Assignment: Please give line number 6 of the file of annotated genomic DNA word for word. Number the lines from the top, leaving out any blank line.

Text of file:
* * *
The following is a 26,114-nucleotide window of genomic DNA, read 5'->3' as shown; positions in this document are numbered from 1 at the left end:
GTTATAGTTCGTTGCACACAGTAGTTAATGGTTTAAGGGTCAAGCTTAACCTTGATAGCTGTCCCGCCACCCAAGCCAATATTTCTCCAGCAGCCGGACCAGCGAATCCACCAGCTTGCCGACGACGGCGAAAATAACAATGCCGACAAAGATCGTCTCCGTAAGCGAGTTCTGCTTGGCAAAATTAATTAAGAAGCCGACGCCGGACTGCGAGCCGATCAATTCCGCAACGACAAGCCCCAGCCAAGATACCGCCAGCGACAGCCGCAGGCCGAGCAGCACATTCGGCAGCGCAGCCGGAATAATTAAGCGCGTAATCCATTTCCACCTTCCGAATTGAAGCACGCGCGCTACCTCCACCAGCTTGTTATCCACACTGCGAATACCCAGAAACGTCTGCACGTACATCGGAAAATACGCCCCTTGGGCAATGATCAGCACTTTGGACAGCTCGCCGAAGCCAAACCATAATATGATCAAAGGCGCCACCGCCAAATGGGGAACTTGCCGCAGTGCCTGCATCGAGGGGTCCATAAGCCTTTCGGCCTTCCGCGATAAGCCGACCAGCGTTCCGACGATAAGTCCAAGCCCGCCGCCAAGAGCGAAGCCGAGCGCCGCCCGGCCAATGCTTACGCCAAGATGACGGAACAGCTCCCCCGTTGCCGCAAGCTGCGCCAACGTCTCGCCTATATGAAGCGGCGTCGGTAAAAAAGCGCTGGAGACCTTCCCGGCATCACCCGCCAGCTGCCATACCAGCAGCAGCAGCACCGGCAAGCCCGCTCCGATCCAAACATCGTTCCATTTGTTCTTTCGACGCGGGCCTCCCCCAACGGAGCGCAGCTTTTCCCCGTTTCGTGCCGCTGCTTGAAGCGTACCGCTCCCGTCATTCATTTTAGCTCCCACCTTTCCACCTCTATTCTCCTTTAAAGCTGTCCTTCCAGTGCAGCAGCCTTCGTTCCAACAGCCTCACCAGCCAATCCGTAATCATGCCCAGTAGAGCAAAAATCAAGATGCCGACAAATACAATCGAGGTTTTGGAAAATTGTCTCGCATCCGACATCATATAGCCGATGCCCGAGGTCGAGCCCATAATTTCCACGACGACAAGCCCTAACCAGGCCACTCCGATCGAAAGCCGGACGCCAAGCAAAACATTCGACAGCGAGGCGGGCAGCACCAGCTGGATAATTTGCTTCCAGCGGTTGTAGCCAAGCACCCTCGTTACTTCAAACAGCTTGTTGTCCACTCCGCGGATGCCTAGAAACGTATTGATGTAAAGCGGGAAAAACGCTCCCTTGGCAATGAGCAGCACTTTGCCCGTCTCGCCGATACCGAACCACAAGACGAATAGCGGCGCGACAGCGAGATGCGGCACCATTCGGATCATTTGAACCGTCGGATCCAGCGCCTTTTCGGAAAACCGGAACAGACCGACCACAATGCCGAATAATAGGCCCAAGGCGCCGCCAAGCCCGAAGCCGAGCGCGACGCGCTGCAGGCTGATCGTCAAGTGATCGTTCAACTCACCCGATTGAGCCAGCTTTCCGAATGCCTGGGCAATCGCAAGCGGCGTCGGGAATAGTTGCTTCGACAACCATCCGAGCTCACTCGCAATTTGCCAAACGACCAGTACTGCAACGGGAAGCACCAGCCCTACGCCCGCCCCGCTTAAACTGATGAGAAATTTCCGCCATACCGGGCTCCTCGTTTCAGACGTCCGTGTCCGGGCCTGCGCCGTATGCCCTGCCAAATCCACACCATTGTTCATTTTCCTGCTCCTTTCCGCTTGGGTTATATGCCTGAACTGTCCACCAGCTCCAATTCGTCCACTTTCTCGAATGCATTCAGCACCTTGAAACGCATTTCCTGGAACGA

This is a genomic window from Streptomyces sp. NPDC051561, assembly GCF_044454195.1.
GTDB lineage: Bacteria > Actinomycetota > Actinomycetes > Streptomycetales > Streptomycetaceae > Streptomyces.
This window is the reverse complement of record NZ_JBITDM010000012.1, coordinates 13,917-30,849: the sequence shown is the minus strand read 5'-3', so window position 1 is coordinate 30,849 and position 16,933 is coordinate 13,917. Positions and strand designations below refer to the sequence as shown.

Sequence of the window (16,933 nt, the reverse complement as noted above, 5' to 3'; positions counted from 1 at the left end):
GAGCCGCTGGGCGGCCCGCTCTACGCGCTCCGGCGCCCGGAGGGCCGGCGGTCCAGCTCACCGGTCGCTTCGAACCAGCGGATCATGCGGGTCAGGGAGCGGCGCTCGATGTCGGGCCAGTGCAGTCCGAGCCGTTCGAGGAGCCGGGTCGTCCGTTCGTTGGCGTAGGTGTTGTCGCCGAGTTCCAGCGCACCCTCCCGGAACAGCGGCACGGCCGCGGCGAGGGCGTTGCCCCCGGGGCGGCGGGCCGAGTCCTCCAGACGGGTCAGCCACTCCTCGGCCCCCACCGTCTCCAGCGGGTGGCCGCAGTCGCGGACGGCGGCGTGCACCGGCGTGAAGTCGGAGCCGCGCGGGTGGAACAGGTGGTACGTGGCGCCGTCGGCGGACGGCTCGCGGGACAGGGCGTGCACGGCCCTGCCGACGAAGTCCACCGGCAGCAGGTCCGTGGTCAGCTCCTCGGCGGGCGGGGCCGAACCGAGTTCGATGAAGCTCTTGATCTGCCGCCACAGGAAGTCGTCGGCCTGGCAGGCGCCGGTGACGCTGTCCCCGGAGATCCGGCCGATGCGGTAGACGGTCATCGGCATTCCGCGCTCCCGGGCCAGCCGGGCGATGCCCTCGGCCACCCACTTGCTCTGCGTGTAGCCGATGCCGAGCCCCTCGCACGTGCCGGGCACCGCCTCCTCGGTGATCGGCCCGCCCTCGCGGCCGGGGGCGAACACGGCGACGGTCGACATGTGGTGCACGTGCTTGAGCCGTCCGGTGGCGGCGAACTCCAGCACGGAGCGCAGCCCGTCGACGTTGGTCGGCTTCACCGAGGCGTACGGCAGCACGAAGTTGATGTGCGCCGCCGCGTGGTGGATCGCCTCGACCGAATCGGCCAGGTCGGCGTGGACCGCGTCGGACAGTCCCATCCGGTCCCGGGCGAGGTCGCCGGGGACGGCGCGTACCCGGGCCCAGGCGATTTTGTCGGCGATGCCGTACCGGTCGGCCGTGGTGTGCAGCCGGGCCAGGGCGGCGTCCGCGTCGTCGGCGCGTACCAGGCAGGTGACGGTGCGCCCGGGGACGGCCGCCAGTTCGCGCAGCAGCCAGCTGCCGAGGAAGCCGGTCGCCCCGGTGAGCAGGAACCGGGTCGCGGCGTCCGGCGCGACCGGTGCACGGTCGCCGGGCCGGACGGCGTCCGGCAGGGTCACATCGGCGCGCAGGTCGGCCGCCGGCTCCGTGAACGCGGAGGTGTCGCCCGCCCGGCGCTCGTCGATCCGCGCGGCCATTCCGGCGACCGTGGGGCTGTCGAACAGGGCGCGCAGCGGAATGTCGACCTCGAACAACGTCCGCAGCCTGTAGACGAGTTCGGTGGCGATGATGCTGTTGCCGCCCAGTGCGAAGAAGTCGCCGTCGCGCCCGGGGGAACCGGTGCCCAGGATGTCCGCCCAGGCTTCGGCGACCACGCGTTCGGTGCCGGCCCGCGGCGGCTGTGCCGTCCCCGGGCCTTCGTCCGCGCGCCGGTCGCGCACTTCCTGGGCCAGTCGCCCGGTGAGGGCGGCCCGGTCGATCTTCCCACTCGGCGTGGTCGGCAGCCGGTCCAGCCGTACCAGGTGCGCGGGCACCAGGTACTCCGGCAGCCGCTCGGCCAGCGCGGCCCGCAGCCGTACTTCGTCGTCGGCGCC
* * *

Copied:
Sequence of the window (16,933 nt, the reverse complement as noted above, 5' to 3'; positions counted from 1 at the left end):